The U.S. Fish and Wildlife Service today released its report on 2018 Trends in Duck Breeding Populations, based on surveys conducted in May and early June by USFWS and Canadian Wildlife Service.
Overall duck numbers in the survey area remain high. Total populations were estimated at 41.2 million breeding ducks in the traditional survey area, 13 percent lower than last year’s estimate of 47.3 million and percent and 17 percent above the long-term average. The projected mallard fall flight index is 11.4 million birds, down from the 2017 estimate of 12.9 million.
“The dip in the population for prairie-breeding puddle ducks is not unexpected and by no means unprecedented given that conditions on the prairies this spring were drier than last year,” said DU Chief Scientist Tom Moorman. “As a result, 2018 populations dropped accordingly. However, populations of all key species except northern pintails and scaup remain above long-term averages. This year’s breeding population decline is a reminder of the need to sustain the capacity of breeding habitats, particularly in the prairies as we go through natural variation in wetland conditions. Waterfowl populations are adapted well to short-term swings in habitat conditions, but we must continue to guard against the long-term loss of prairie breeding habitat.”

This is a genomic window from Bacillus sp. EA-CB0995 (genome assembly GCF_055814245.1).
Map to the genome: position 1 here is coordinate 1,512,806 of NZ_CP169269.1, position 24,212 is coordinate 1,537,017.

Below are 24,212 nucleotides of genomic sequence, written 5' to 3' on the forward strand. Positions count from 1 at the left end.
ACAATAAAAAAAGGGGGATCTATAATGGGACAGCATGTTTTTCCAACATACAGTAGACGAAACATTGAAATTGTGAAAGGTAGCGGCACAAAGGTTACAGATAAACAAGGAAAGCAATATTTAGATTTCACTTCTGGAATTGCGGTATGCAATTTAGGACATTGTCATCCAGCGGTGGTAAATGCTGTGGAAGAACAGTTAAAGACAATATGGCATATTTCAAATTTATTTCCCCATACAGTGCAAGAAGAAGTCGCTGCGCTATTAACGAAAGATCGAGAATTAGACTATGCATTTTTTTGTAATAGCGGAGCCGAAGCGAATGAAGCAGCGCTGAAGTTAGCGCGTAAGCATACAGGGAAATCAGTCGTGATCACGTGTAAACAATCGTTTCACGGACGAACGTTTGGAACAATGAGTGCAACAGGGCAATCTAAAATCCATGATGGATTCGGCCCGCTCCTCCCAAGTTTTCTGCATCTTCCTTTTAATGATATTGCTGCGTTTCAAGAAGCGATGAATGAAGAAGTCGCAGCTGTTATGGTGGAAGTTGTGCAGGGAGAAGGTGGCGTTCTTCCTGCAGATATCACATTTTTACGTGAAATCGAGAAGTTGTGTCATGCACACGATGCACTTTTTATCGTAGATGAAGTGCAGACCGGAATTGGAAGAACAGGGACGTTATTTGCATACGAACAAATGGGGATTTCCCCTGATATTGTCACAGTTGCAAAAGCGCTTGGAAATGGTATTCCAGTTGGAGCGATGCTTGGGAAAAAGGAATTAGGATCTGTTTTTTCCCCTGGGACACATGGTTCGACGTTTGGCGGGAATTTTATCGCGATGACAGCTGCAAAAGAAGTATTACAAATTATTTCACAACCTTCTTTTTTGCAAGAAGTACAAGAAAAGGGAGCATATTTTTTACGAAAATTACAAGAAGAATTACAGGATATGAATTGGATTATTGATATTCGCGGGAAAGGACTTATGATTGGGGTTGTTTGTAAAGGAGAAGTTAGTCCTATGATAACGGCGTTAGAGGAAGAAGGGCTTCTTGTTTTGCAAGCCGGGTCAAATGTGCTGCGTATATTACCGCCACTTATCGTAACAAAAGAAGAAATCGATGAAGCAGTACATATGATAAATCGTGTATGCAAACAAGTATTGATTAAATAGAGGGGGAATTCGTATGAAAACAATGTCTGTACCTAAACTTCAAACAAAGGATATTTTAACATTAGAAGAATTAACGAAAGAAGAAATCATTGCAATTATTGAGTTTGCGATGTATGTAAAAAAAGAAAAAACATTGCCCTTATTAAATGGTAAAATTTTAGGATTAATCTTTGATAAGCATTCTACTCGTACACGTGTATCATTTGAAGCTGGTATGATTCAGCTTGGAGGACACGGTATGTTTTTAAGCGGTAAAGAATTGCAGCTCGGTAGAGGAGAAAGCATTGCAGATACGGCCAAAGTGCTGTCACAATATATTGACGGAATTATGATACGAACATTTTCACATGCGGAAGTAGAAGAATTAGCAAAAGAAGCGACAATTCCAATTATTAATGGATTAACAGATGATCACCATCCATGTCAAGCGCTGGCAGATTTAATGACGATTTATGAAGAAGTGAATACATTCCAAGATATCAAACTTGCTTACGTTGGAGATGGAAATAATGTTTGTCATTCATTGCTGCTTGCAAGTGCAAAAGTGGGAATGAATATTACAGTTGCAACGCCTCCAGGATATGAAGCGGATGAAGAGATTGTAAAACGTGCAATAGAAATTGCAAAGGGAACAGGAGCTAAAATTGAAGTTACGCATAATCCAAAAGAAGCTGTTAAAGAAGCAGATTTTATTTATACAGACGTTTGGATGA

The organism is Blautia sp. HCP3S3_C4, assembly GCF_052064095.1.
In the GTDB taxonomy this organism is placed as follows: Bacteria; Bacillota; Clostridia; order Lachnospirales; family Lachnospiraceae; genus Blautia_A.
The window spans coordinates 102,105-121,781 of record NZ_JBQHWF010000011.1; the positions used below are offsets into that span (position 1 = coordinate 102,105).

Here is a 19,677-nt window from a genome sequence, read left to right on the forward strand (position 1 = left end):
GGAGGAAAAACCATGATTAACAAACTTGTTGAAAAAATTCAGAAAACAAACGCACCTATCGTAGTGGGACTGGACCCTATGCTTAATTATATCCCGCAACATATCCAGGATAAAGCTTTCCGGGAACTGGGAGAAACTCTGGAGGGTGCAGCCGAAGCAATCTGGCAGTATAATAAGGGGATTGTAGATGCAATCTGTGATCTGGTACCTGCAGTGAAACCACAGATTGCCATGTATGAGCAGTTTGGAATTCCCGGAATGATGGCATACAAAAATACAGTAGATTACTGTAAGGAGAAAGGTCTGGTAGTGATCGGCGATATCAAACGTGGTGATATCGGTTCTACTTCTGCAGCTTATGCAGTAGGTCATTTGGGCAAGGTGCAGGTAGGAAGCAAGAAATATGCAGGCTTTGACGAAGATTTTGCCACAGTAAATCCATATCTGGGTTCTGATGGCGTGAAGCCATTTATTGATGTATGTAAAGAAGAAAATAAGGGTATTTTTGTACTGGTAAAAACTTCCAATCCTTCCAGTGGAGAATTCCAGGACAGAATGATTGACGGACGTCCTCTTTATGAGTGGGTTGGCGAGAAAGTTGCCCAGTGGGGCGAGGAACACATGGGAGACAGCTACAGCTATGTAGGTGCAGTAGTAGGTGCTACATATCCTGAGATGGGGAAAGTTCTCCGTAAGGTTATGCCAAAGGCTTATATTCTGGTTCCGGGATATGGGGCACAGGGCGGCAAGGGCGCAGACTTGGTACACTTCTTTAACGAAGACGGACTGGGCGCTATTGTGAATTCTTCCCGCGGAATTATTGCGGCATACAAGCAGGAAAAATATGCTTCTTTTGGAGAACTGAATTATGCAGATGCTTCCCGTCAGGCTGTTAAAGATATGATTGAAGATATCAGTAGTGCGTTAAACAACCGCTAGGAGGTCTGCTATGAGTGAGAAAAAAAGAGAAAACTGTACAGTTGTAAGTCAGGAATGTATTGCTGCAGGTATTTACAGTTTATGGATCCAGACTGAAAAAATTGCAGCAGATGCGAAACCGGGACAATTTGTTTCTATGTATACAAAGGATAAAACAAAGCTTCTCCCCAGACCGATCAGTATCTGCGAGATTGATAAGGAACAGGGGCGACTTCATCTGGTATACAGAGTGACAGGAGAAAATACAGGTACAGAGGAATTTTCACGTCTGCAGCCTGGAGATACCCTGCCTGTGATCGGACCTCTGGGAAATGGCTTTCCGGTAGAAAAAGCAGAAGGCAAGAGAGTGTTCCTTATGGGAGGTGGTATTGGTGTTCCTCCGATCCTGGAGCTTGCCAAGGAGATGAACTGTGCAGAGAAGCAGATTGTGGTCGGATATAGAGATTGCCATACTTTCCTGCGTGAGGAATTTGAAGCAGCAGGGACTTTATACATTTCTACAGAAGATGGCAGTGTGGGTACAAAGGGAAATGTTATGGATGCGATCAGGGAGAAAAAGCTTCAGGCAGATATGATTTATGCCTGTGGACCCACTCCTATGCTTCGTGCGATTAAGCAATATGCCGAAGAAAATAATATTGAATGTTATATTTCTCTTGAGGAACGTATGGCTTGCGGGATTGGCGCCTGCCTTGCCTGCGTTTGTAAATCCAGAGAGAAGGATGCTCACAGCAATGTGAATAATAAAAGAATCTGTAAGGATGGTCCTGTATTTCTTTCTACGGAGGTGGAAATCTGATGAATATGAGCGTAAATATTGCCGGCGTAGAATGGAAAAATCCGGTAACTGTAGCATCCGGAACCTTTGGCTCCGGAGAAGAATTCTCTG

Go to this web page for more details along with a species-by-species breakdown.